With the central bank's effective commitment to action as soon as it holds its next monetary policy meeting on July 25, Draghi may have reassured financial markets that economic stimulus will continue long after he leaves office.
His words could be considered as a kind of preemptive strike if it turns out that his successor is a Conservative, such as Jens Weidmann, a member of the ECB Governing Council from Germany, who is considered a top candidate. Mr Weidmann, who was in the audience on Tuesday, is considered less willing to aggressively combat a slowdown Monex Europe, a foreign exchange trading company, said in a statement. "Even a hawkish new ECB It will take some time for the president to unravel before any further tightening can even be put back on the agenda."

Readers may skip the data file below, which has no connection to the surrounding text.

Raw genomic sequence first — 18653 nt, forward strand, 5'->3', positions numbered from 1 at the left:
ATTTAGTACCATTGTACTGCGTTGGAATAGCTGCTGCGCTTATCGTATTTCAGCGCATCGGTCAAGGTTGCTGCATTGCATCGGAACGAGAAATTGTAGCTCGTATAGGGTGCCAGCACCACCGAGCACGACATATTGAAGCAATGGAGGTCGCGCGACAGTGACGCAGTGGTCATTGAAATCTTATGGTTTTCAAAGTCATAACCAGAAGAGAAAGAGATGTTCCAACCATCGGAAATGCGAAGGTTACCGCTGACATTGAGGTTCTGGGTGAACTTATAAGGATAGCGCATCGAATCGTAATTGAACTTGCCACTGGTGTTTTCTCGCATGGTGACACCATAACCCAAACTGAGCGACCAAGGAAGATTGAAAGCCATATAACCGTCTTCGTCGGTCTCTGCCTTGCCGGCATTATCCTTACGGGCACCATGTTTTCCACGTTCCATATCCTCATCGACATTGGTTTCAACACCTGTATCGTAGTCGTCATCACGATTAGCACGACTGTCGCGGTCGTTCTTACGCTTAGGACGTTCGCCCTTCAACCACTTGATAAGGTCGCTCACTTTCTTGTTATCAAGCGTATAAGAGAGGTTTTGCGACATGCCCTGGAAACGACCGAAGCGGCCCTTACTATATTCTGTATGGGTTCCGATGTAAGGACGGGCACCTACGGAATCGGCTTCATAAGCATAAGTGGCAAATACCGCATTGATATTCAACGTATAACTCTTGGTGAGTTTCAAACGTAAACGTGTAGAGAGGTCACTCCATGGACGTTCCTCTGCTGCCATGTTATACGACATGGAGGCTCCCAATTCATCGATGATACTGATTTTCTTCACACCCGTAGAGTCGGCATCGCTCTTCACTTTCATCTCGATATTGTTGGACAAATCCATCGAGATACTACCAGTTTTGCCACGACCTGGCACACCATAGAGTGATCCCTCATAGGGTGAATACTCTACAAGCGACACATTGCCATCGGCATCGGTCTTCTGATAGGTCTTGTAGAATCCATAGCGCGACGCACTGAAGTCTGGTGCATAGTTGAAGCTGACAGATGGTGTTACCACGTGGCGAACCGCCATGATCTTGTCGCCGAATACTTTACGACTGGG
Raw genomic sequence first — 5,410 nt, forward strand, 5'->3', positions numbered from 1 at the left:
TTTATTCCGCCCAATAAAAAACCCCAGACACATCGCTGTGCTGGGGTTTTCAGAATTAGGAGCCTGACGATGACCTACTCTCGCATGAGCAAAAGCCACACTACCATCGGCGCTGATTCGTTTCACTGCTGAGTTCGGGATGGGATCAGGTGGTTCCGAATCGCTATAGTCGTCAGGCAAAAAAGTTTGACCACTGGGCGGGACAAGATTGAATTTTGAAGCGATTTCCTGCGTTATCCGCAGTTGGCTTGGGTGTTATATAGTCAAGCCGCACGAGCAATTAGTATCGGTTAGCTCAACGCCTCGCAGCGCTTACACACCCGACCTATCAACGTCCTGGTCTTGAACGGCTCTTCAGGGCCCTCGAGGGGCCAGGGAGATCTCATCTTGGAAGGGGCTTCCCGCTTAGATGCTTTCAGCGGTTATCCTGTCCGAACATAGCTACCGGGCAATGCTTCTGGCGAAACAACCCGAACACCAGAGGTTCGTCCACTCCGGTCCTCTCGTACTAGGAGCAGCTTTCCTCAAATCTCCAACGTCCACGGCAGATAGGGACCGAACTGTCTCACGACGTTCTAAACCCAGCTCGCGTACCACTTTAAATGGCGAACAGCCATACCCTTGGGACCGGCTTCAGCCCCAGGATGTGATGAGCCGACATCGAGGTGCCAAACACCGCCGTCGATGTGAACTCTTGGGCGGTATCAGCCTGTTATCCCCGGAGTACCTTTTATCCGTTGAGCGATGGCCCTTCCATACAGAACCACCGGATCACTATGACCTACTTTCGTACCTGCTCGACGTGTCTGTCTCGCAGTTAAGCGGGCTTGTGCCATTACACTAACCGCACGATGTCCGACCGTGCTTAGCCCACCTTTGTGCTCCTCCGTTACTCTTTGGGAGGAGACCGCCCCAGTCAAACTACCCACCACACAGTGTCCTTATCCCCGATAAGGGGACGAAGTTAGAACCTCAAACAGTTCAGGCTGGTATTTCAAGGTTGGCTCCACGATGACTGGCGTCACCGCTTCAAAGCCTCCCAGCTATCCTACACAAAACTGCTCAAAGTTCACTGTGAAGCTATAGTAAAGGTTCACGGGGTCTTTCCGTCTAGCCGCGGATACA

Without mentioning Mr Weidmann of Mr Draghi said, whenever national central banks supported the European Central Bank's policy, they helped to gain acceptance for the economy measures in the population. "Whenever this did not happen, you saw the opposite," Draghi said during the panel discussion. "They have indeed upset populism."
In December, the European Central Bank stopped raising its government and corporate bonds, which it had bought in large quantities to lower market interest rates. In March, however, when Trump's trade war disrupted the global economy, the European Central Bank showed some signs of reflection, reviving a program to encourage banks to lend more to businesses and consumers to prevent a recession.